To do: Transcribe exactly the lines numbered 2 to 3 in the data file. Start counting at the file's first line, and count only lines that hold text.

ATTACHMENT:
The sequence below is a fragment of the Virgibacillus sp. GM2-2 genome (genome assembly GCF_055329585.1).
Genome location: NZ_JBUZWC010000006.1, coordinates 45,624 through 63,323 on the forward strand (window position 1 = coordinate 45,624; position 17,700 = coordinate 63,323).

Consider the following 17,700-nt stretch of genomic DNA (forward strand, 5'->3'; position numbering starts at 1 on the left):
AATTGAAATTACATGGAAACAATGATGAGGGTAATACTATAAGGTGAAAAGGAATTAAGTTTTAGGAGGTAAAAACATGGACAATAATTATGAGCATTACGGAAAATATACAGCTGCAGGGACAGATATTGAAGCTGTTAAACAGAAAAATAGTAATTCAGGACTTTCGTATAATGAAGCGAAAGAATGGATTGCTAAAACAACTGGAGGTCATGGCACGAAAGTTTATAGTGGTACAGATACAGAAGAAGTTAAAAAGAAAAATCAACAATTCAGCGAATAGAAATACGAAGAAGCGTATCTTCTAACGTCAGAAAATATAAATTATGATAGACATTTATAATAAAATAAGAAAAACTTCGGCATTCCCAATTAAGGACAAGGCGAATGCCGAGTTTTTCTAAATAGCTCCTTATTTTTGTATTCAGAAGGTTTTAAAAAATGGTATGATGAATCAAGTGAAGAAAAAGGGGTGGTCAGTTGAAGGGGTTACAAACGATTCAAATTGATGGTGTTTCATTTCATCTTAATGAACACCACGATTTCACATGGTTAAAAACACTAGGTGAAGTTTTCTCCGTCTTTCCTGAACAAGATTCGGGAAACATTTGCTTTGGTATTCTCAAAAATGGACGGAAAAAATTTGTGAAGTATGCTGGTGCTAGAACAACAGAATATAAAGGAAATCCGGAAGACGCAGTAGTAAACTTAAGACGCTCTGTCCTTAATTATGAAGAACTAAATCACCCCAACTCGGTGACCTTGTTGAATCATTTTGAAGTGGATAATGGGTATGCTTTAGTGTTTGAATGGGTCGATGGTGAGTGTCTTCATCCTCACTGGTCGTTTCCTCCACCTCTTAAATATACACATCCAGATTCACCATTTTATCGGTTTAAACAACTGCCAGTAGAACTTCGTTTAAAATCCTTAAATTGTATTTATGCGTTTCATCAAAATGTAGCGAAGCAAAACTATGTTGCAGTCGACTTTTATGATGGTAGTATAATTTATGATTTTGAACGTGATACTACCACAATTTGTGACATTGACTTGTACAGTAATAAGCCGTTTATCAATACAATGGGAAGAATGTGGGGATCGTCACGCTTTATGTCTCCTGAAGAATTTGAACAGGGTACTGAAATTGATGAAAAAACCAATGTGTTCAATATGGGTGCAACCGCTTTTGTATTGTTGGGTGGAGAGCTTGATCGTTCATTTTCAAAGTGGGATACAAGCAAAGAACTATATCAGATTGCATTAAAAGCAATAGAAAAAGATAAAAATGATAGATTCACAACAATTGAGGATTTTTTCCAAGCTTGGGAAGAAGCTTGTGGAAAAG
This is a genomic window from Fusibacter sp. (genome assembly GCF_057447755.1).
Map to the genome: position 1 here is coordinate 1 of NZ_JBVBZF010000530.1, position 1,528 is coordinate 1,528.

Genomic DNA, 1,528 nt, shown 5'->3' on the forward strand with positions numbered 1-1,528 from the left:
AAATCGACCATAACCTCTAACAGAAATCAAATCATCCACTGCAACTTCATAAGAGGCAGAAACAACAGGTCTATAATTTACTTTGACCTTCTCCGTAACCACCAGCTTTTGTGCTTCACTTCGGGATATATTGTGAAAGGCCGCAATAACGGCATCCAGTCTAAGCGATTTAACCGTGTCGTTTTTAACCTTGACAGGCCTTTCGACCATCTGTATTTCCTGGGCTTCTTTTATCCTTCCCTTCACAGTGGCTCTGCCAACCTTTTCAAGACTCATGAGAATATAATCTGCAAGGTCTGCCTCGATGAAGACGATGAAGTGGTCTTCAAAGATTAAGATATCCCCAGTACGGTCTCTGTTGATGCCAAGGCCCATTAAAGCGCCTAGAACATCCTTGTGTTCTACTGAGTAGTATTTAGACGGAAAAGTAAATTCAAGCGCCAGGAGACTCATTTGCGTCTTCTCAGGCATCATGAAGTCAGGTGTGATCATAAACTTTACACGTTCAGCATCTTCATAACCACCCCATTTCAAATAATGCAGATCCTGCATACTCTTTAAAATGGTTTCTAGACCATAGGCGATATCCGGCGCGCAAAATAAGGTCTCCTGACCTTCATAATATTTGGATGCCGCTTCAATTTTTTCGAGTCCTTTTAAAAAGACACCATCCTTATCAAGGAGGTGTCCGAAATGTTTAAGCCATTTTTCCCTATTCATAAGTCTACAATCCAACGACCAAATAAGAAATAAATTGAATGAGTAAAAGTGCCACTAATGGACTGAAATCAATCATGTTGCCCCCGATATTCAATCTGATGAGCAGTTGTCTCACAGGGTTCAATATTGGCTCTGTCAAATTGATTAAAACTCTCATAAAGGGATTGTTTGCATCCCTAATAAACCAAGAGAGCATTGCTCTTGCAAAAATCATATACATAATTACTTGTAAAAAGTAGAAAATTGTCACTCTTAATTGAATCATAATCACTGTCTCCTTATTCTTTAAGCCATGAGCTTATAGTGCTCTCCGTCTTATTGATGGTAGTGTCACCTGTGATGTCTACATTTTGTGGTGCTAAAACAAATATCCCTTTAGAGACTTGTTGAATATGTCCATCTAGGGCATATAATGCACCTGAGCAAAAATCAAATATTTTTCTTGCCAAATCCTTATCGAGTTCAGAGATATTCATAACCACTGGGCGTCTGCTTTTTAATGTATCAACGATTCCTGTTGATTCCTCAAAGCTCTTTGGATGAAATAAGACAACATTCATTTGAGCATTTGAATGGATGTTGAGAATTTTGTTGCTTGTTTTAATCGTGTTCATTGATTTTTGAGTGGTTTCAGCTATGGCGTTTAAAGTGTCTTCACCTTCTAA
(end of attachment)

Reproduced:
Genome location: NZ_JBUZWC010000006.1, coordinates 45,624 through 63,323 on the forward strand (window position 1 = coordinate 45,624; position 17,700 = coordinate 63,323).

Consider the following 17,700-nt stretch of genomic DNA (forward strand, 5'->3'; position numbering starts at 1 on the left):